Natural Rubber

  • IASbaba
  • September 15, 2022
  • 0
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Context: Recently, under the aegis of the National Consortium of Regional Federations of Rubber Producer Societies India, an umbrella organisation for rubber growers, a day-long sit-in protest was staged in front of the Rubber Board headquarters in Kottayam, Kerala.

  • After a moderate post-pandemic revival, the price of natural rubber (NR) has crashed to a 16-month low of ₹150 per kg (RSS grade 4) in the Indian market.

What has caused the sharp fall in prices?

  • The current fall in prices is attributed primarily to a weak Chinese demand and the European energy crisis, along with high inflation and an import glut, among other things.
  • China, which consumes about 42% of the global volume is sitting pretty on an ample inventory, especially in the form of block rubber from the Ivory Coast and compounded rubber from the Far East for their domestic tyre industry.

Where does India stand in terms of the production and consumption of natural rubber?

  • India is currently the world’s fifth largest producer of natural rubber while it also remains the second biggest consumer of the material globally. (About 40% of India’s total natural rubber consumption is currently met through imports).
  • On the demand side, the domestic consumption rose by 12.9%, to 12,38,000 tonnes in 2021-22 from 10,96,410 tonnes in the previous year.

How does the falling price affect the growers?

  • The turnaround has exposed the growers — mostly small and medium scale — to a painful reckoning, contributing to wide-spread panic in Kerala, which accounts for nearly 75% of the total production.
  • The impact of the price fall is felt more in the rural areas, where most people are solely dependent on rubber cultivation and have no other option but to cut expenses.
  • If a reversal in prices seem distant, the trend may also trigger a crop switch or even a fragmentation of the rubber holdings in the long run.

What do the farmers demand?

  • The key demands they have raised to the Union government include raising the import duties on latex products and compound rubber to make it on par with natural rubber, by either 25% or ₹30 per kg, whichever is lower.
  • Its demands to the state government are to raise the replanting subsidy in Kerala, which remains at ₹25,000 per ha, and the support price of the crop under the price stabilisation scheme to ₹200 from ₹170.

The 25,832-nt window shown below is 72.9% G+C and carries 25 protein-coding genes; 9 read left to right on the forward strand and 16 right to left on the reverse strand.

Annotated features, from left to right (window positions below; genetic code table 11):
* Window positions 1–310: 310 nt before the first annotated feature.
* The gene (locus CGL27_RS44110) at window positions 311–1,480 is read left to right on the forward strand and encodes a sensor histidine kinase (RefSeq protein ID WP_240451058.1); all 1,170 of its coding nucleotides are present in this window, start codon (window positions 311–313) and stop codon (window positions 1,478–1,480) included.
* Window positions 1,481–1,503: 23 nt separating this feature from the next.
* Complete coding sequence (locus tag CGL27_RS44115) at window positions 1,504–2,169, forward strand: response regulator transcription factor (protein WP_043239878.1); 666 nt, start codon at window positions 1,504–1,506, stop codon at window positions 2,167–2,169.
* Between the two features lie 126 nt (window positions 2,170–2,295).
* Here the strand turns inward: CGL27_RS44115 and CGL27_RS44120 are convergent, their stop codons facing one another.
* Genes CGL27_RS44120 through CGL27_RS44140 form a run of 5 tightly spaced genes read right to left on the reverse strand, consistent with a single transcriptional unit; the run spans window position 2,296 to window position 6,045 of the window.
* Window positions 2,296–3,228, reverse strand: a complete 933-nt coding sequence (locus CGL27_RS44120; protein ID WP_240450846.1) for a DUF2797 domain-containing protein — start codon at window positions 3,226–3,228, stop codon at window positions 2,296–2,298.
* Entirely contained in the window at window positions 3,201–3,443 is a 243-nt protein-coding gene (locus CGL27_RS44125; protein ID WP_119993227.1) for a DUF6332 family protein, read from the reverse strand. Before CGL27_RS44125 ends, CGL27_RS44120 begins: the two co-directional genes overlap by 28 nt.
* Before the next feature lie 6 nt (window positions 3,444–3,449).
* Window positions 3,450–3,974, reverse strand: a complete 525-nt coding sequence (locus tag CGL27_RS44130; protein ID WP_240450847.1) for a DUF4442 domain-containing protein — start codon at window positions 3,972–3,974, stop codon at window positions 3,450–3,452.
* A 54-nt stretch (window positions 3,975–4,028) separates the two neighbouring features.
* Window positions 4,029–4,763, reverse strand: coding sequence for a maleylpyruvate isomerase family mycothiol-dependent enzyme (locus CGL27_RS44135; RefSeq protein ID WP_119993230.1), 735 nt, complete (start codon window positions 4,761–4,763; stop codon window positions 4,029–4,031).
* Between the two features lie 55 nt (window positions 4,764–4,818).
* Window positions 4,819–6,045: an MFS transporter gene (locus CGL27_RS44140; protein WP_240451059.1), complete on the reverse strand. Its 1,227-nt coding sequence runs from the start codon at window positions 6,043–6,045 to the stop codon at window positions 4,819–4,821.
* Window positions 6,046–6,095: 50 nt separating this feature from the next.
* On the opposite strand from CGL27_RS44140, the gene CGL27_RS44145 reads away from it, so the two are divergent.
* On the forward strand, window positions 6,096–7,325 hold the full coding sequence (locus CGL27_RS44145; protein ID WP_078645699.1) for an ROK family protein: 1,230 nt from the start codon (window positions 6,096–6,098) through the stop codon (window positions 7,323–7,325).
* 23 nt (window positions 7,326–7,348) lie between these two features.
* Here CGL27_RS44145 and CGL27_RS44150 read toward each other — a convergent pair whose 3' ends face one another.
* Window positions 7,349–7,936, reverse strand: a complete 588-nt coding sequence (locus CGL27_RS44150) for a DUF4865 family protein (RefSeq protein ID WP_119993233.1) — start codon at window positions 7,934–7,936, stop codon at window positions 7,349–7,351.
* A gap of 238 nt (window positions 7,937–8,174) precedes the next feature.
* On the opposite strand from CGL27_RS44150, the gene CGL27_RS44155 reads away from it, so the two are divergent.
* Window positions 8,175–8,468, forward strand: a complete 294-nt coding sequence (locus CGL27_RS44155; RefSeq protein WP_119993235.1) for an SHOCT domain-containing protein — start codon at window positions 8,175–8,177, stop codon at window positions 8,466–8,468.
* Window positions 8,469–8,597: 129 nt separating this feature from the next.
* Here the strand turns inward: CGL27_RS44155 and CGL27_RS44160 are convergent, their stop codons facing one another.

How is the Rubber Board reacting?

  • The Rubber Board professes to be relatively sanguine as it regards the price fluctuation as cyclical and rests its hopes on the projections of a remarkable shortage of rubber seven years from now.
  • The agency, for the time being, is said to be also working on a set of programmes to arrest the free-falling of prices.

About Rubber Board:

  • The Rubber Board is a statutory organization constituted under Section (4) of the Rubber Act, 1947 and functions under the administrative control of Ministry of Commerce and Industry.
  • The Board is headed by a chairman appointed by the Central Government and has 28 members representing various interests of natural rubber industry.
  • The Board’s headquarters is located at Kottayam in Kerala.
  • The Board is responsible for the development of the rubber industry in the country by way of assisting and encouraging research, development, extension, and training activities related to rubber.
  • It also maintains statistical data of rubber, takes steps to promote marketing of rubber and undertake labour welfare activities.
  • The activities of the Board are exercised through Five Departments General Services, Extension & Advisory Services, Research Services (rubber Research Institute of India), Training (Rubber Training Institute) & Finance.
    • There are 5 independent divisions viz., Internal audit, Planning, Market Promotion, Publicity & Public Relations, Vigilance.

Source:  The Hindu

Previous Year Question

Q.1) With reference to the “Tea Board” in India, consider the following statements:

  1. The Tea Board is a statutory body.
  2. It is a regulatory body attached to the Ministry of Agriculture and Farmers Welfare.
  3. The Tea Board’s Head Office is situated in Bengaluru.
  4. The Board has overseas offices at Dubai and Moscow.

Which of the statements given above are correct? (2022)

  1. 1 and 3
  2. 2 and 4
  3. 3 and 4
  4. 1 and 4


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